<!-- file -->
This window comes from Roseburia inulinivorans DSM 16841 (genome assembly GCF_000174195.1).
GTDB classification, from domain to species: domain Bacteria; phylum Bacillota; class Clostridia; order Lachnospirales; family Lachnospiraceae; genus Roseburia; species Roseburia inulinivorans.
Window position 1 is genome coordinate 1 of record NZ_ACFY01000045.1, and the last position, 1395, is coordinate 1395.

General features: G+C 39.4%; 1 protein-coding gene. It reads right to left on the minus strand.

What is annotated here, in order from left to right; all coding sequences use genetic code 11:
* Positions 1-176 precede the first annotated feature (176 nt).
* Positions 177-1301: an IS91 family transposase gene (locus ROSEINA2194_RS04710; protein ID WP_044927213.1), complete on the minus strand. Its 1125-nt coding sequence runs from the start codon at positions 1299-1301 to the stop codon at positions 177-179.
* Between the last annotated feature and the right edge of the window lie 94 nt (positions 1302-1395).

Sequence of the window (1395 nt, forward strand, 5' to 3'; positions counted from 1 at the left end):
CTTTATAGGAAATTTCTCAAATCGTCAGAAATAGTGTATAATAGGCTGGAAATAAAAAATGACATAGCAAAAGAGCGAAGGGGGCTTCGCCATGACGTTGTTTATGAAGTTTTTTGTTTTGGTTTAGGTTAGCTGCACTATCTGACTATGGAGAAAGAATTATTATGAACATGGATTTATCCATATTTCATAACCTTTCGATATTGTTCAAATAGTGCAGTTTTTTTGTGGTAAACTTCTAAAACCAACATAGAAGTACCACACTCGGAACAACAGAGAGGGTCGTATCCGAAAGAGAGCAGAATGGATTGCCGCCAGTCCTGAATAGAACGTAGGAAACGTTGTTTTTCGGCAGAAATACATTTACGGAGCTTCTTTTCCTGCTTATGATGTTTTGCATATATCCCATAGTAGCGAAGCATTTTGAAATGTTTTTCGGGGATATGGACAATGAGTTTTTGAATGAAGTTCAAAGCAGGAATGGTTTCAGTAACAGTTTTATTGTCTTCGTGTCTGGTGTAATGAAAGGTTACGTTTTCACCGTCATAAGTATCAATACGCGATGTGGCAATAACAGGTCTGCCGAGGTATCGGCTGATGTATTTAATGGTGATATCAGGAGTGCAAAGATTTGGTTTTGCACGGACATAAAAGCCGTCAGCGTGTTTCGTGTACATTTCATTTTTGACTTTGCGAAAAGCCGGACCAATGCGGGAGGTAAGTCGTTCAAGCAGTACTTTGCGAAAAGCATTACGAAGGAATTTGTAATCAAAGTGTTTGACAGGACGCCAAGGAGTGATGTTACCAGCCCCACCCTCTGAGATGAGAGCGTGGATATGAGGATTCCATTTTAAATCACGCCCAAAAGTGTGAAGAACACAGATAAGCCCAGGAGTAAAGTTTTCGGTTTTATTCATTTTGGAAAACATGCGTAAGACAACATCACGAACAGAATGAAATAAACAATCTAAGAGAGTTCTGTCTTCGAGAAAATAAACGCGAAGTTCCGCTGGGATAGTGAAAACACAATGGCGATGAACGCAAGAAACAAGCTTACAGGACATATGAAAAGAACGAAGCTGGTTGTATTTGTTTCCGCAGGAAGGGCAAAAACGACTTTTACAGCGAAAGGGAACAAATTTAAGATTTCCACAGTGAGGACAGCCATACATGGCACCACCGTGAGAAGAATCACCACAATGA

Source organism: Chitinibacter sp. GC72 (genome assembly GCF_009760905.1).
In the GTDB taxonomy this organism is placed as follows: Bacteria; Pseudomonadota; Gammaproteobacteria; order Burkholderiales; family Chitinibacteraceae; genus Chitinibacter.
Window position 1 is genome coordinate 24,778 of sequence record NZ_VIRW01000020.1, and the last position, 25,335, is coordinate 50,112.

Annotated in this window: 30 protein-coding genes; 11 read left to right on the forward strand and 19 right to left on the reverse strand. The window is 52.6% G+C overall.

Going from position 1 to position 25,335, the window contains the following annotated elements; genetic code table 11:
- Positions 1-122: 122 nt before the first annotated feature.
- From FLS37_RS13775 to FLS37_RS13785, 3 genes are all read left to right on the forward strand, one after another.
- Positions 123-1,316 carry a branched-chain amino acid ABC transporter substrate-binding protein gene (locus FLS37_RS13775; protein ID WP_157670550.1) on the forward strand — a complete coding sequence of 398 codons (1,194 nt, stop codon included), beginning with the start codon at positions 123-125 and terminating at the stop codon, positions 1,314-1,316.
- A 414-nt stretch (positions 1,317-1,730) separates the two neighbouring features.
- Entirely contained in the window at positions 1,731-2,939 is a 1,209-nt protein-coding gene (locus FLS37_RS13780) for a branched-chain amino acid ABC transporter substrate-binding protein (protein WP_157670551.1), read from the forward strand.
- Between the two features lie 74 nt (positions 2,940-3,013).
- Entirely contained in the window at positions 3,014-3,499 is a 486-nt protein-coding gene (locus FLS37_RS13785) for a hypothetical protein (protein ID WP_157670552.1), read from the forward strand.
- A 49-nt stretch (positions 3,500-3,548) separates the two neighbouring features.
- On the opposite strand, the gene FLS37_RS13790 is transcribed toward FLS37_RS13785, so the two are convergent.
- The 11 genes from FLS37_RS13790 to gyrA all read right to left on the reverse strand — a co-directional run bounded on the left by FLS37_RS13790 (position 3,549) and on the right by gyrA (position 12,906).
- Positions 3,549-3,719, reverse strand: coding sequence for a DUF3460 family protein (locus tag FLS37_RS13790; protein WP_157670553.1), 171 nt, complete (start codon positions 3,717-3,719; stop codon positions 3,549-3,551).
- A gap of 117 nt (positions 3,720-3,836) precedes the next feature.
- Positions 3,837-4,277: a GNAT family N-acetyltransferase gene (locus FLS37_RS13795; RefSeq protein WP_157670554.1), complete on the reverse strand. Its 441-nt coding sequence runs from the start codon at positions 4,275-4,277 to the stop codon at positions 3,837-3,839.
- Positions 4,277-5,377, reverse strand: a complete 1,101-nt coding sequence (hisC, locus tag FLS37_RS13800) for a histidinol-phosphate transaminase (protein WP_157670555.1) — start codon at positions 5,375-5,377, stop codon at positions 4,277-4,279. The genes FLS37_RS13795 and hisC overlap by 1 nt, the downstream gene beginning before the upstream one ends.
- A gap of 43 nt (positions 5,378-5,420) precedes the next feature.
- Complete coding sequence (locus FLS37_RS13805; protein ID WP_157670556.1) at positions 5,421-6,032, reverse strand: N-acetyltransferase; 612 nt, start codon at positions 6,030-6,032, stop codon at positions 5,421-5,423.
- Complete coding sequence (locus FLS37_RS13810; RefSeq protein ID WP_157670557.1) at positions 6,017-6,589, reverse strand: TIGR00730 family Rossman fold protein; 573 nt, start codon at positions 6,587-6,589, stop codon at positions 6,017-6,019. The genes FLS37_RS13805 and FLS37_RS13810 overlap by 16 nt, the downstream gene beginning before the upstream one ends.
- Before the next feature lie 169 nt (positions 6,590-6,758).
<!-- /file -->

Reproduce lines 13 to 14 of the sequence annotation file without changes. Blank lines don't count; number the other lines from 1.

Window position 1 is genome coordinate 24,778 of sequence record NZ_VIRW01000020.1, and the last position, 25,335, is coordinate 50,112.

Annotated in this window: 30 protein-coding genes; 11 read left to right on the forward strand and 19 right to left on the reverse strand. The window is 52.6% G+C overall.